HI-5 Project Aims to Advance Health Impact in 5 Years

In recent years, the United States has experienced reductions in public health resources at all levels and continuing changes to the health system. These factors make it increasingly important that state and local decision-makers are proficient identifying and implementing high-impact, cost-effective approaches to address the drivers of poor health and high costs. To better support partners and decision-makers in these efforts, the Centers for Disease Control and Prevention (CDC) developed the Health Impact in Five Years (HI-5) Initiative. The HI-5 Initiative shifts the focus beyond traditional clinical approaches to health and explores social and environmental approaches that improve population health and health equity. 

I am proud to work on a project at the CDC Foundation as a project lead related to advancing the HI-5 Initiative. Our role is to identify necessary supports in the development, enactment and implementation of policies that support the HI-5 interventions and to consider how public health practitioners and other stakeholders can engage in the policy process. In partnership with the Robert Wood Johnson Foundation, we are

  • working with stakeholders to synthesize, translate and disseminate lessons learned from states and communities that have implemented three social and economic interventions featured in HI-5;
  • identifying resources and supports needed for additional states and communities to advance these interventions through policy strategies; and
  • highlighting research gaps related to these interventions.

One HI-5 intervention to address the social determinants of health is earned income tax credits (EITC). Earned income tax credits are income tax credits levied at the federal, state and local levels that benefit low- and moderate-income working individuals and families. EITCs have been credited with keeping more families and children above the poverty line than any other federal, state or local program. In addition, evidence demonstrates that EITCs are associated with reductions in infant mortality, preterm births and improvements in birthweight and maternal mental health.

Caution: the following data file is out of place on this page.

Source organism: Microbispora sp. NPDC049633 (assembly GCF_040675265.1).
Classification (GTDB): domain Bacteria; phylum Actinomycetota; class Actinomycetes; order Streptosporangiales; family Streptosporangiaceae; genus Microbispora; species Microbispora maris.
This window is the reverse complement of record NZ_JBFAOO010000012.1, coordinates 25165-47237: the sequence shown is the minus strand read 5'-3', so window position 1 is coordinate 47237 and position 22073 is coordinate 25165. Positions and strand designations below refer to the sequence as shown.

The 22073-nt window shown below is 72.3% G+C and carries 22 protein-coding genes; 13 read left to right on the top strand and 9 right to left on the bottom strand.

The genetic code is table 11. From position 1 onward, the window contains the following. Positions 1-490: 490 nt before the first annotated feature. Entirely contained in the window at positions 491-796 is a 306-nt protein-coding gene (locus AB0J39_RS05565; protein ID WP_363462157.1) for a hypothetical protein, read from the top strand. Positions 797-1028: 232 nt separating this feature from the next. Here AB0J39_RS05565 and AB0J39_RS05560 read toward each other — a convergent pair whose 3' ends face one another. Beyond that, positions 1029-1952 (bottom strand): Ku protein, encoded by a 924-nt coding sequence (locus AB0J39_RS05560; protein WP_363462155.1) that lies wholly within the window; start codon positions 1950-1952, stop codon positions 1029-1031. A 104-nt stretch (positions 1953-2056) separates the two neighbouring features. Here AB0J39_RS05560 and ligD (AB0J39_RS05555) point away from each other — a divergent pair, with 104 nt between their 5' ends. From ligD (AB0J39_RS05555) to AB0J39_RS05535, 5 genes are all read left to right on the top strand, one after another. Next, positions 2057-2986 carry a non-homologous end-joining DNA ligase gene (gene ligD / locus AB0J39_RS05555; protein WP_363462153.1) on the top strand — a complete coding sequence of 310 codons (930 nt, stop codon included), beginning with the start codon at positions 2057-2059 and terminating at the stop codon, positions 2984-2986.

The CDC Foundation hosted an exploration meeting on EITCs in June and invited several state and local jurisdictional experts who have successfully implemented EITCs in their state, as well as those looking to learn more about this intervention.

Jennifer Sullivan, a senior policy analyst with the Center on Budget and Policy Priorities, attended the June meeting. Following the meeting, she said, “The Earned Income Tax Credit is not only one of the most effective policy tools we have for reducing poverty, but it’s also a critical lever for improving health. It was powerful to be in a room with state health officials, budget experts and community leaders who recognize this and are committed to working together to expand and improve state EITCs.”

Lee Norman, MD, is the secretary for the Department of Health and Environment for Kansas, and he offered a different and important perspective on the EITC meeting. “I’ve been a physician for many years, and I’ve learned that medical care alone only goes so far,” according to him. “Social determinants, including income, are necessary to achieve optimal health. Earned Income Tax Credits are important to this discussion, and honestly, it was new to me. It is not something taught and learned in medical training, but now I know.”

We are grateful to the Robert Wood Johnson Foundation for their support of this project. Through this work, we hope to provide public health professionals with the evidence, policy-related skills and capacity to consider and implement those policy approaches that improve health across communities.



Meghan Roney, MPH, is the HI-5 project lead for the CDC Foundation.